cab pulls up to take you to El Farolito for burritos, all you can think is
tomorrow its Mels turn to buy you a Depth Charge.

Lawyers in Love For a guy who never
wore anything but jeans and a sweatshirt in
college, Steve seems completely at ease this
morning in his button-down and Dockers.
"Lookin sharp, big guy," you say as you clap
him on the back and kiss Victoria on the

Since your VW is in the shop, youve agreed
to take their rented Explorer to the Marina. On
the way, Steve and Victoria reminisce about
their last visit, when they toured Union Street.
Oh yes, you recall grimly, the day you
became a human pack mule for shopping bags.

After picking up steaming lattes and croissants at the Grove, you
continue to the Palace of Fine Arts. A remnant of the 1915 worlds fair,
the Palace looks majestically anachronistic as you approach, and by
the time youve finished your outdoor breakfast, several brides have
been photographed against the classical columns.

Steve and Victoria are home-hunting in Denver, so you cruise up to
the moneyed neighborhood of Sea Cliff for a house tour, pointing out a
white colonial here, a Mediterranean villa there. You gesture
nonchalantly toward a sprawling mansion. "Thats Robin Williamss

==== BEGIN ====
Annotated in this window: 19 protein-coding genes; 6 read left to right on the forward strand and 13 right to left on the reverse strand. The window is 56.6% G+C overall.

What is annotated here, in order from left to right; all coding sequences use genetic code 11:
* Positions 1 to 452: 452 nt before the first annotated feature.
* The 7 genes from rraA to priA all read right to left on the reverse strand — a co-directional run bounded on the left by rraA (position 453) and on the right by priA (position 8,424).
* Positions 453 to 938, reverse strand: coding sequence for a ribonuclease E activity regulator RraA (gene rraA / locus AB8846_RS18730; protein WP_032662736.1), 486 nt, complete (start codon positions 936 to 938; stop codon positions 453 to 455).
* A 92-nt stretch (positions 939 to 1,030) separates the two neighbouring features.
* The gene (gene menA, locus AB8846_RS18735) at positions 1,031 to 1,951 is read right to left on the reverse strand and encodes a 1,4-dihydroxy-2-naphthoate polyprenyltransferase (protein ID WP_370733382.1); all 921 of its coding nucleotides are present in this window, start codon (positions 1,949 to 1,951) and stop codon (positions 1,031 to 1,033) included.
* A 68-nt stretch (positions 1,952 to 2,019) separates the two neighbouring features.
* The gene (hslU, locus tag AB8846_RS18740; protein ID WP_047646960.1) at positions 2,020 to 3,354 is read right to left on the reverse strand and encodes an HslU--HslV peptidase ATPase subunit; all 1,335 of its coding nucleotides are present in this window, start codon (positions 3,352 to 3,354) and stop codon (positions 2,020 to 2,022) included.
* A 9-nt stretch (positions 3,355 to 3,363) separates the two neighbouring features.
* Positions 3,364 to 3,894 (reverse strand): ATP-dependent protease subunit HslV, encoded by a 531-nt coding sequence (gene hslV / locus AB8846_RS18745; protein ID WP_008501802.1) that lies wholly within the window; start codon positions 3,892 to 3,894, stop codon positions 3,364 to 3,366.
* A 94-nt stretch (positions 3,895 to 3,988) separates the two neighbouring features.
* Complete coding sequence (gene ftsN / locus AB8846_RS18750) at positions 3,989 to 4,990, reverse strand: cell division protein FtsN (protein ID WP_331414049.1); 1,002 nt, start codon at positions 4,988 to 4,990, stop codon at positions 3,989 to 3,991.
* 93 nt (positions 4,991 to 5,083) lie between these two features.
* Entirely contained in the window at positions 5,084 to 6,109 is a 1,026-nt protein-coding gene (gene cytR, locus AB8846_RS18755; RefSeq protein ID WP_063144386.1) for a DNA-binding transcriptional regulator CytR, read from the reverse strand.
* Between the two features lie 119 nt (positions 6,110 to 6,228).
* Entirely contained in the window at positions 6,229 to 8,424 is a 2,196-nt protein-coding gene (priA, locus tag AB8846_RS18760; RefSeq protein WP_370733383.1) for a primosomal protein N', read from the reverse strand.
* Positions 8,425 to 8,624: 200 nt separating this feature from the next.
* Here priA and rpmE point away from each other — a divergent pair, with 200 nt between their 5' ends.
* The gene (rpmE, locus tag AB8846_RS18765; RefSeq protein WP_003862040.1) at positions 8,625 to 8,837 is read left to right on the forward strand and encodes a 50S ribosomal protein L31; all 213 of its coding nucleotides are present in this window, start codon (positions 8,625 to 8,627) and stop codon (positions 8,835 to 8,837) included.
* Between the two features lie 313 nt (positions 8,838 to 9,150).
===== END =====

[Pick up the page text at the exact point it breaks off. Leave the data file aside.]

"Really?" Steve rolls down his window. He sits expectantly, searching
for signs of stardom.

"I see him!" he yells suddenly, causing you and Victoria to press up
frantically against the window. As a figure in white disappears behind
the manicured shrubs, Victoria sinks back into her seat. "Honey, that
was the gardener."

At the end of Sea Cliff you stroll down to the tiny crescent of China
Beach. Steve skips rocks as Victoria takes photos of the Golden Gate
with her digital camera. Off the rocky point, a lone surfer bobs like a
shivering seal.

After the wind and fog it feels good to reach the sun- filled interior of
Zuni Cafi, where you slurp up salty oysters and people-watch out the
windows. As you head down to the next highlightthe ornate
stone-and-plaster interior of City Hallyou realize youll have to
traverse shop-lined Hayes Street to reach your final destination, the
Victorian Painted Ladies. Stay calm, you think. The Hayes boutiques
may be upscale, but theyve got a little too much attitude to appeal to
these two.

After only a block you are proven wrong. First theres the Hayes &
Vine Wine Bar, where Steve and Victoria each sample a handful of
vintages. Then two shoe stores, a watch shop, a home furnishings
store, two galleries. Before you know it, youre lumbering behind,
laden with bags. Next visit, you swear darkly, youll insist on an
Anchor Steam Brewery tour and a Giants game.

Finally you reach the row of pastel
Victorians that slants against the cityscape.
"Wow, is that the Mrs. Doubtfire house?"
Victoria asks, pointing to the corner home.

"No," you say wearily, "thats further down,
on Broadway." Youve been upstaged by
Robin Williams again.

Two of the citys sleekest
restaurantsAbsinthe and Jardinihreare
nearby, but youve got something even more
dramatic in mind. When you descend into
Loongbars dragon-themed dining room and
hear the gasps, youre glad you broke your
rule about eating at Fishermans Wharf.

Just as the black pepper ribs arrive, Steves
cell phone rings and he heads outside to